Grazing on lucerne: happiness is in the field
A pasture plant that’s economical, environmentally friendly and good for health? CRA-W says “Yes !” to grazing on lucerne
Meadow grazing provides dairy cattle with quality feed which is available at low cost. Fresh green fodder is rich in proteins, especially a grass-legume combination that can mobilise atmospheric nitrogen. In addition, the meadow improves the soil organic matter content as well as limiting erosion and the risk of nitrate leaching. It also acts as a carbon sink and has a very favourable effect on biodiversity.
Of all the forage legumes, lucerne, commonly found in hay meadows, provides the best dry matter and protein yield per hectare. It is drought-tolerant thanks to its taproot which collects water and minerals at depth, thus helping to decompact the soil and bring nutrients up towards the surface. In nutritional terms lucerne is rich in calcium, phosphorus, magnesium and trace elements.
Optimum use as fodder is limited by the fact that most of the proteins are in the leaves. As significant leaflet loss can occur during wilting, the quality of the hay and silage is thus impaired.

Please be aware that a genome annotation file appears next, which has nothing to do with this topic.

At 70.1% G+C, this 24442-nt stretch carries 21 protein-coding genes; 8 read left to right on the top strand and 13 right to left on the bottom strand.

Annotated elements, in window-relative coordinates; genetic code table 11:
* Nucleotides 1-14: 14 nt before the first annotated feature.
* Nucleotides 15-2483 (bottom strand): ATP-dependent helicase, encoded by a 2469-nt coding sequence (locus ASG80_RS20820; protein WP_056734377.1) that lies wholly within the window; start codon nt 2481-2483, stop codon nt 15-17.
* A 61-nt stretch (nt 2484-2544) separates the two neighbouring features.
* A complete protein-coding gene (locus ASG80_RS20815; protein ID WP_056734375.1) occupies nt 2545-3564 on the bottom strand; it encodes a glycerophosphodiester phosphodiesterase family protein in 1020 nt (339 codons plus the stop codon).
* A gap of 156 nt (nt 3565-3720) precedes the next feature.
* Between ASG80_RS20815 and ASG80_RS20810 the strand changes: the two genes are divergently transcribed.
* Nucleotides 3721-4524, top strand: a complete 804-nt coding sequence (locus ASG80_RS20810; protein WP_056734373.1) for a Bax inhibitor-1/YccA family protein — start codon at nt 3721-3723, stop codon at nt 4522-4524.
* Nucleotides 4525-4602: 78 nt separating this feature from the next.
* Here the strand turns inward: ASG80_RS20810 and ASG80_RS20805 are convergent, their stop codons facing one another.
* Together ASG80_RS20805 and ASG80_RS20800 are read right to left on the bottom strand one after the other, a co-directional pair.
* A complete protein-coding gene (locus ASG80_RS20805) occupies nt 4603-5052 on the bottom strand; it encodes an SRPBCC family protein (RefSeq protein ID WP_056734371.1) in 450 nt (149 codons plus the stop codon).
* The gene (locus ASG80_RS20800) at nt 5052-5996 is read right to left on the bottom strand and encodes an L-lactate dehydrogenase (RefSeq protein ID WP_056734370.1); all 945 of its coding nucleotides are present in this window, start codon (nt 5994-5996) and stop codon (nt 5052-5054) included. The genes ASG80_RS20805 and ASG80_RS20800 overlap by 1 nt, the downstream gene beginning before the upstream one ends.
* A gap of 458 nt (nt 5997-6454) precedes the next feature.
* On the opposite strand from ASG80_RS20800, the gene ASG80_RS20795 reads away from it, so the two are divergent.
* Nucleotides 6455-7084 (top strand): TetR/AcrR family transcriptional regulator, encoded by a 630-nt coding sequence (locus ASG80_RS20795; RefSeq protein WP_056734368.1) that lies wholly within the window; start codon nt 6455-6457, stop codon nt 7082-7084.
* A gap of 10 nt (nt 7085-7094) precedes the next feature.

In September 2011, as part of the GrassMilk project, the CRA-W's dairy herd grazed on lucerne (second cut, with less than 5% cocksfoot) without any metabolic disorders ensuing. The crop was allowed to grow for 5-6 weeks and the plot size was limited so that 10 kg DM lucerne/day was available to the cattle. This was supplemented by 3.5 kg DM silage maize and 3.6 kg DM concentrate (plus a production concentrate). The cattle mainly stripped the leaves from the plants, leaving the tougher stems. The sustainability of the lucerne field was not affected by this grazing scheme.
Neither the milk production nor the quantities ingested were affected. Compared with grazing on perennial rye-grass, only the fatty acid pattern, the average urea content (29.83 mg/dl as against 19.20 mg/dl in the case of rye-grass) and the average butterfat content (3.6 compared with 3.89 for rye-grass) differed significantly. The milk produced on lucerne was proportionally richer in polyunsaturated fatty acids (omega 3 and 6 in particular) and conjugated linoleic acid (CLA), which are reputed to have human health benefits.
Grazing on lucerne is therefore thought to produce quality milk as well as being kind to the environment and the farmer's wallet, thereby making farmers more autonomous as regards ration protein management and eliminating the nitrogen fertilizer and fossil fuel cost components.